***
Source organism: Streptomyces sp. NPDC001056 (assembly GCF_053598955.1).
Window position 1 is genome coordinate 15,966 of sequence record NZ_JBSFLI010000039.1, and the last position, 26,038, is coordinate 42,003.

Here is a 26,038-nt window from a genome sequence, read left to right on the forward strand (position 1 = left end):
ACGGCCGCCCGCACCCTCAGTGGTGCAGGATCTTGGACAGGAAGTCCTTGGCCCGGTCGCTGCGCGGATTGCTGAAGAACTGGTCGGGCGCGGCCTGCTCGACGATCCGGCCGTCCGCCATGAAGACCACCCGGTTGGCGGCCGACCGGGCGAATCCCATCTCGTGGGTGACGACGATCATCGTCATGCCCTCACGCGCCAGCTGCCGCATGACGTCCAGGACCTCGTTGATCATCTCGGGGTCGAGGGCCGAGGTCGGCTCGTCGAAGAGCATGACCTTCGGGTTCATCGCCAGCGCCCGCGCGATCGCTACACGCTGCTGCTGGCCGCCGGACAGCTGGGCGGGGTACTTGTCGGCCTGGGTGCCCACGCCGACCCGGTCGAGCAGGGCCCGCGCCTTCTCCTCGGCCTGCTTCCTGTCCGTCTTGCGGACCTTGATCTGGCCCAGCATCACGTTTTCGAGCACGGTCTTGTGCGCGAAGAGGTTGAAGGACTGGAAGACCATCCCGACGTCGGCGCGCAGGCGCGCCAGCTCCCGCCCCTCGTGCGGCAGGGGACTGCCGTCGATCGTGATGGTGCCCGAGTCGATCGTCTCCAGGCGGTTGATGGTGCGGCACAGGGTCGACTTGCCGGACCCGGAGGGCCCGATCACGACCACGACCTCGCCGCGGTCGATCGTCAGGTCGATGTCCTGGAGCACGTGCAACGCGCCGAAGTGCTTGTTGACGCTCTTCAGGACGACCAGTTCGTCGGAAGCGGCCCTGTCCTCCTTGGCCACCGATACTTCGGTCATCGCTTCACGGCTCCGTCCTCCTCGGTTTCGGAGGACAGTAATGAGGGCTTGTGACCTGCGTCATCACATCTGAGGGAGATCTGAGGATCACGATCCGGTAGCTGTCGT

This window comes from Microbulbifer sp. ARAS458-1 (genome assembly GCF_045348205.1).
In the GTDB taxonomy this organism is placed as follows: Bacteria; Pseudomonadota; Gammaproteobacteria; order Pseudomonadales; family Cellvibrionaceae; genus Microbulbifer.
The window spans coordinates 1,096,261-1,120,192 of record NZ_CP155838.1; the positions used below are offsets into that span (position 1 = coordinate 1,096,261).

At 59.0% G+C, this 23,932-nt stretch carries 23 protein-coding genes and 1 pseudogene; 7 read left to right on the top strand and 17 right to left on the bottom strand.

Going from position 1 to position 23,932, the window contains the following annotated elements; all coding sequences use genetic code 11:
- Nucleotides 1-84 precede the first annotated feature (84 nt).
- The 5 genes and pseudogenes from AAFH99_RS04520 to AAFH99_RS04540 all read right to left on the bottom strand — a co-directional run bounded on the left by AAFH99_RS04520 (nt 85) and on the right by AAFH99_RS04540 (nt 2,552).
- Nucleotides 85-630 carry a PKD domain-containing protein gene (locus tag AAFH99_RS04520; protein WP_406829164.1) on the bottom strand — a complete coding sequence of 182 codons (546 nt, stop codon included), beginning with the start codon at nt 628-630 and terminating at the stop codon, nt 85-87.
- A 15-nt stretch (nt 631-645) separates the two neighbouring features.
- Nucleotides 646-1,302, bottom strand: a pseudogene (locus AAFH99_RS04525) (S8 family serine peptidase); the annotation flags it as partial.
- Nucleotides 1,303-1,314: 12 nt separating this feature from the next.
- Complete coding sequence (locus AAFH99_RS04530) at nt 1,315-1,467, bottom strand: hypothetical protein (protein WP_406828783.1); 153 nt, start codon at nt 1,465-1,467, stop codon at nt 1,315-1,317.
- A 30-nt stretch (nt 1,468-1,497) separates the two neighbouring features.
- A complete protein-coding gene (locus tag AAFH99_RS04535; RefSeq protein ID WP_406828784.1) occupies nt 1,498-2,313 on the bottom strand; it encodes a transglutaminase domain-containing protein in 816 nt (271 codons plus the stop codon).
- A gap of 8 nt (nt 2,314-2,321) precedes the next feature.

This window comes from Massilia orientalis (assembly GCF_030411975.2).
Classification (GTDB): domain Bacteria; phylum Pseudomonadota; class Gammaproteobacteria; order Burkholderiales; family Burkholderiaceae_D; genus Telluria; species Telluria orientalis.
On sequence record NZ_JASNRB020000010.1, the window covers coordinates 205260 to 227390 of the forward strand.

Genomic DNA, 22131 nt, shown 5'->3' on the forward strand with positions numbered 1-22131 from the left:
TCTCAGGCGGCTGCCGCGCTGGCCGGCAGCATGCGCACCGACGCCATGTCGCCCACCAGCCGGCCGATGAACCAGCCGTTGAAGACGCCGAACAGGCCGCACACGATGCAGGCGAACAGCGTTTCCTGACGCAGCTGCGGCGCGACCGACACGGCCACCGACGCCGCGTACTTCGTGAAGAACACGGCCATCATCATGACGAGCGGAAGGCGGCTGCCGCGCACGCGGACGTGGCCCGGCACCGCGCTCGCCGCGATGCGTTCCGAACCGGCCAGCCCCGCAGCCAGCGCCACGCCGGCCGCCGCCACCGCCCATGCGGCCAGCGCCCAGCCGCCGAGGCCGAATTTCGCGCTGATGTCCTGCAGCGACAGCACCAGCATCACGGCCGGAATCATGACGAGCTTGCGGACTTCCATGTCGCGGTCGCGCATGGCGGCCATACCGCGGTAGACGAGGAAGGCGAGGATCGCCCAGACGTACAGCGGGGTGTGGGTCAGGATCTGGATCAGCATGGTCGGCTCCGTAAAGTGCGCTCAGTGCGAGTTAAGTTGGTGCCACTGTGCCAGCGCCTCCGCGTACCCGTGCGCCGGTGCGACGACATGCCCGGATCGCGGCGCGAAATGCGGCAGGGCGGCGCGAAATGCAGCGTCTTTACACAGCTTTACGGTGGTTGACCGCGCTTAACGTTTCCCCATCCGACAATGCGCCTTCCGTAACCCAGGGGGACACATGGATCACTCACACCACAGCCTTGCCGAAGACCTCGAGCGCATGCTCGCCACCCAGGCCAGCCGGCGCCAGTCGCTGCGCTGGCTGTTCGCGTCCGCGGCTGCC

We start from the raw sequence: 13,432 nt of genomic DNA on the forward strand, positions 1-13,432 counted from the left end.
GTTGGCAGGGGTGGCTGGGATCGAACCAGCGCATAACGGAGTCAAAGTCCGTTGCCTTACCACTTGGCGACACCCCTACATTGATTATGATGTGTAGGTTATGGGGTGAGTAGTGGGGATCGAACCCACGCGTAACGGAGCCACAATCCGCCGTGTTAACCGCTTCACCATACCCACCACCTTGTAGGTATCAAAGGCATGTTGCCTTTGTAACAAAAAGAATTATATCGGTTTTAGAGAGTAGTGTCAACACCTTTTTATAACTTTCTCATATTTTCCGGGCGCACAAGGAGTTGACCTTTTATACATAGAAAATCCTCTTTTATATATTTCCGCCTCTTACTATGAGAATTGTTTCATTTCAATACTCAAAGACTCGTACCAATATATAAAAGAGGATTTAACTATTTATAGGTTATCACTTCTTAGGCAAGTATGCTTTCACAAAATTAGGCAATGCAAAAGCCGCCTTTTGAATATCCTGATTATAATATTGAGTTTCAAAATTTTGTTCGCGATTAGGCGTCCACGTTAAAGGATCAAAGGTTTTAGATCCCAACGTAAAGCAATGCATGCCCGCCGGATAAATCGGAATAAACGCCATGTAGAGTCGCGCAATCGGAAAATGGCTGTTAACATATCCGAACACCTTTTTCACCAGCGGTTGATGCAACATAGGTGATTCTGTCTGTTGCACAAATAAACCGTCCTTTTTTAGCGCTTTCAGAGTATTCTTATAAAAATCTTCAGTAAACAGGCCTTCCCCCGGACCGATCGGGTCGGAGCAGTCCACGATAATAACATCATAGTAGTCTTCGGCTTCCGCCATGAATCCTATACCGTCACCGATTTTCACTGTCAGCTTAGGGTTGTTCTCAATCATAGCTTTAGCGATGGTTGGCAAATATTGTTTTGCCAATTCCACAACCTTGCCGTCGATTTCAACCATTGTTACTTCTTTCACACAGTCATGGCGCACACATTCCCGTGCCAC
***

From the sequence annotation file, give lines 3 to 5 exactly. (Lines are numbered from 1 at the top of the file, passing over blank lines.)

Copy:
Here is a 26,038-nt window from a genome sequence, read left to right on the forward strand (position 1 = left end):
ACGGCCGCCCGCACCCTCAGTGGTGCAGGATCTTGGACAGGAAGTCCTTGGCCCGGTCGCTGCGCGGATTGCTGAAGAACTGGTCGGGCGCGGCCTGCTCGACGATCCGGCCGTCCGCCATGAAGACCACCCGGTTGGCGGCCGACCGGGCGAATCCCATCTCGTGGGTGACGACGATCATCGTCATGCCCTCACGCGCCAGCTGCCGCATGACGTCCAGGACCTCGTTGATCATCTCGGGGTCGAGGGCCGAGGTCGGCTCGTCGAAGAGCATGACCTTCGGGTTCATCGCCAGCGCCCGCGCGATCGCTACACGCTGCTGCTGGCCGCCGGACAGCTGGGCGGGGTACTTGTCGGCCTGGGTGCCCACGCCGACCCGGTCGAGCAGGGCCCGCGCCTTCTCCTCGGCCTGCTTCCTGTCCGTCTTGCGGACCTTGATCTGGCCCAGCATCACGTTTTCGAGCACGGTCTTGTGCGCGAAGAGGTTGAAGGACTGGAAGACCATCCCGACGTCGGCGCGCAGGCGCGCCAGCTCCCGCCCCTCGTGCGGCAGGGGACTGCCGTCGATCGTGATGGTGCCCGAGTCGATCGTCTCCAGGCGGTTGATGGTGCGGCACAGGGTCGACTTGCCGGACCCGGAGGGCCCGATCACGACCACGACCTCGCCGCGGTCGATCGTCAGGTCGATGTCCTGGAGCACGTGCAACGCGCCGAAGTGCTTGTTGACGCTCTTCAGGACGACCAGTTCGTCGGAAGCGGCCCTGTCCTCCTTGGCCACCGATACTTCGGTCATCGCTTCACGGCTCCGTCCTCCTCGGTTTCGGAGGACAGTAATGAGGGCTTGTGACCTGCGTCATCACATCTGAGGGAGATCTGAGGATCACGATCCGGTAGCTGTCGT

This window comes from Microbulbifer sp. ARAS458-1 (genome assembly GCF_045348205.1).